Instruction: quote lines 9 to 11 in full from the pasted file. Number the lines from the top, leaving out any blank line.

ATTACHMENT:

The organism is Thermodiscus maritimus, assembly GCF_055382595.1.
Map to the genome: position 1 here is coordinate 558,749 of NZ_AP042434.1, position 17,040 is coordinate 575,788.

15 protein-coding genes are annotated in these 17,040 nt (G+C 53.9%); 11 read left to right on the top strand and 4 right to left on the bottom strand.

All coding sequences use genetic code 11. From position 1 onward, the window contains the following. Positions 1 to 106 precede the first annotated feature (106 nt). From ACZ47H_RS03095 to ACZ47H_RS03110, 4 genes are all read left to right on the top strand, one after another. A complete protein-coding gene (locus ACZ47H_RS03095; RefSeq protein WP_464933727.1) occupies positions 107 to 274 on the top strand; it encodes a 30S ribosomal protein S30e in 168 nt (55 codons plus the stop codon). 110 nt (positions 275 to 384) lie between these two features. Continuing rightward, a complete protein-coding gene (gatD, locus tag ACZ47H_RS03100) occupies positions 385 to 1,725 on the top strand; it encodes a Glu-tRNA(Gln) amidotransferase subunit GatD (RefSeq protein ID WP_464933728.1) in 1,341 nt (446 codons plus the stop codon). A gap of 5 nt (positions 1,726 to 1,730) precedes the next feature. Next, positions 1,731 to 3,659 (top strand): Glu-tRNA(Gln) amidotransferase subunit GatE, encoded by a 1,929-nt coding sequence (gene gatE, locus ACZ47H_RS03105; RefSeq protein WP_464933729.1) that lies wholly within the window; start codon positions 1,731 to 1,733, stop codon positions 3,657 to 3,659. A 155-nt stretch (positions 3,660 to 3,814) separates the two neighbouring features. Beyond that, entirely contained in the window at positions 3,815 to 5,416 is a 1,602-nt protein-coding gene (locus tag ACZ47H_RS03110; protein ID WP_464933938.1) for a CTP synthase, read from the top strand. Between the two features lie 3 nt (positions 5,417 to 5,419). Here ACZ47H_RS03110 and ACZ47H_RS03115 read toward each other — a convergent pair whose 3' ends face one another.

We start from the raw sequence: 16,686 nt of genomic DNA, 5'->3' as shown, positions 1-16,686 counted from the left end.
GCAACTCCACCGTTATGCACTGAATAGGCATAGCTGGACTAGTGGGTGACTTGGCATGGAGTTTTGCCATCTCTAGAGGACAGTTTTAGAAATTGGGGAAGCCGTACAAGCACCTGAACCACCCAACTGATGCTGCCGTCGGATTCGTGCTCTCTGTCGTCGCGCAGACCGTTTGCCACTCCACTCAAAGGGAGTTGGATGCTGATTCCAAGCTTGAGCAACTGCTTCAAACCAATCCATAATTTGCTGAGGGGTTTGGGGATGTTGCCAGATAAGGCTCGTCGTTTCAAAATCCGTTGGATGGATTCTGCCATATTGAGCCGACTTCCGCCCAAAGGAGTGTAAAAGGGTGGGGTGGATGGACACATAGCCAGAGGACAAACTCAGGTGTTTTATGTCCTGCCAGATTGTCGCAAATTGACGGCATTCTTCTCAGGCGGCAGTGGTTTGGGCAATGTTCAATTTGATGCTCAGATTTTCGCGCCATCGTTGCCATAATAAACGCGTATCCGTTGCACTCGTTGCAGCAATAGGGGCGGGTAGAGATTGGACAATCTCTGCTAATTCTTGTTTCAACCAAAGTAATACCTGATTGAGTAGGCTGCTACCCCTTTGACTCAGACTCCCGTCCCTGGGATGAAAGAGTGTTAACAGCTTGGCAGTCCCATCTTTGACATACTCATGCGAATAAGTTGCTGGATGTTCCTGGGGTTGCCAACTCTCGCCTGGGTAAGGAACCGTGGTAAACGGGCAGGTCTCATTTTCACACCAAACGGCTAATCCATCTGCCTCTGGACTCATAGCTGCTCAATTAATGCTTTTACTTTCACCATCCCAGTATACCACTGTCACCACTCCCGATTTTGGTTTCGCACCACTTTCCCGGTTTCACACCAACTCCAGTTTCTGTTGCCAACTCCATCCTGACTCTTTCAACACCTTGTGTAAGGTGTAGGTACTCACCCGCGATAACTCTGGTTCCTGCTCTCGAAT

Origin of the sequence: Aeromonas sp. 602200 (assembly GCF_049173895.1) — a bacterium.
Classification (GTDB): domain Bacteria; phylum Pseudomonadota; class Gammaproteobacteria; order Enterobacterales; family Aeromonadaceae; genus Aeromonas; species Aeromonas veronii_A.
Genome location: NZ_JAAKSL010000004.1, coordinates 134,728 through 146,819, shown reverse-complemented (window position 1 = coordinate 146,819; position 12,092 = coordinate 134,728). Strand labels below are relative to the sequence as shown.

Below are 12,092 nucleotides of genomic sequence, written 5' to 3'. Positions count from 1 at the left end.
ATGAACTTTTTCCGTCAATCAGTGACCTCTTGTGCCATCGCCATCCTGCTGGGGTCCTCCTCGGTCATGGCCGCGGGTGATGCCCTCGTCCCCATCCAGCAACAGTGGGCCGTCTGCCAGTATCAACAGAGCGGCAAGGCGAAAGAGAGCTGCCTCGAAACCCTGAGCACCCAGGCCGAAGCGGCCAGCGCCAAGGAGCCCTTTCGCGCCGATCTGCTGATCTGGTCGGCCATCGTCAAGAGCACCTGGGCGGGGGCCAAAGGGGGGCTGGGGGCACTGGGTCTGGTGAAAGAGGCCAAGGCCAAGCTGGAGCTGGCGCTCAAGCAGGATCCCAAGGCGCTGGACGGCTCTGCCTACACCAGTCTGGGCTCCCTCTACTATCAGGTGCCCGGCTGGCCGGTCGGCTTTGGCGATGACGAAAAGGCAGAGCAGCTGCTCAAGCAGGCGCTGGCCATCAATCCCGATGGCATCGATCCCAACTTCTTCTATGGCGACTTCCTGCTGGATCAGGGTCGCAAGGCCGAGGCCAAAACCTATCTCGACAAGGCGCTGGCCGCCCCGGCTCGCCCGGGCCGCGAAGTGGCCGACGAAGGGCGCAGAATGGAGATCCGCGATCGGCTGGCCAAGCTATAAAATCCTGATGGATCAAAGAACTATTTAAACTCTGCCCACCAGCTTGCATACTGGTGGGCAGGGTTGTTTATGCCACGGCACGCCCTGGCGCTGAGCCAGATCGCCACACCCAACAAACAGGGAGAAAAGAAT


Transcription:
Genome location: NZ_JAAKSL010000004.1, coordinates 134,728 through 146,819, shown reverse-complemented (window position 1 = coordinate 146,819; position 12,092 = coordinate 134,728). Strand labels below are relative to the sequence as shown.

Below are 12,092 nucleotides of genomic sequence, written 5' to 3'. Positions count from 1 at the left end.
ATGAACTTTTTCCGTCAATCAGTGACCTCTTGTGCCATCGCCATCCTGCTGGGGTCCTCCTCGGTCATGGCCGCGGGTGATGCCCTCGTCCCCATCCAGCAACAGTGGGCCGTCTGCCAGTATCAACAGAGCGGCAAGGCGAAAGAGAGCTGCCTCGAAACCCTGAGCACCCAGGCCGAAGCGGCCAGCGCCAAGGAGCCCTTTCGCGCCGATCTGCTGATCTGGTCGGCCATCGTCAAGAGCACCTGGGCGGGGGCCAAAGGGGGGCTGGGGGCACTGGGTCTGGTGAAAGAGGCCAAGGCCAAGCTGGAGCTGGCGCTCAAGCAGGATCCCAAGGCGCTGGACGGCTCTGCCTACACCAGTCTGGGCTCCCTCTACTATCAGGTGCCCGGCTGGCCGGTCGGCTTTGGCGATGACGAAAAGGCAGAGCAGCTGCTCAAGCAGGCGCTGGCCATCAATCCCGATGGCATCGATCCCAACTTCTTCTATGGCGACTTCCTGCTGGATCAGGGTCGCAAGGCCGAGGCCAAAACCTATCTCGACAAGGCGCTGGCCGCCCCGGCTCGCCCGGGCCGCGAAGTGGCCGACGAAGGGCGCAGAATGGAGATCCGCGATCGGCTGGCCAAGCTATAAAATCCTGATGGATCAAAGAACTATTTAAACTCTGCCCACCAGCTTGCATACTGGTGGGCAGGGTTGTTTATGCCACGGCACGCCCTGGCGCTGAGCCAGATCGCCACACCCAACAAACAGGGAGAAAAGAAT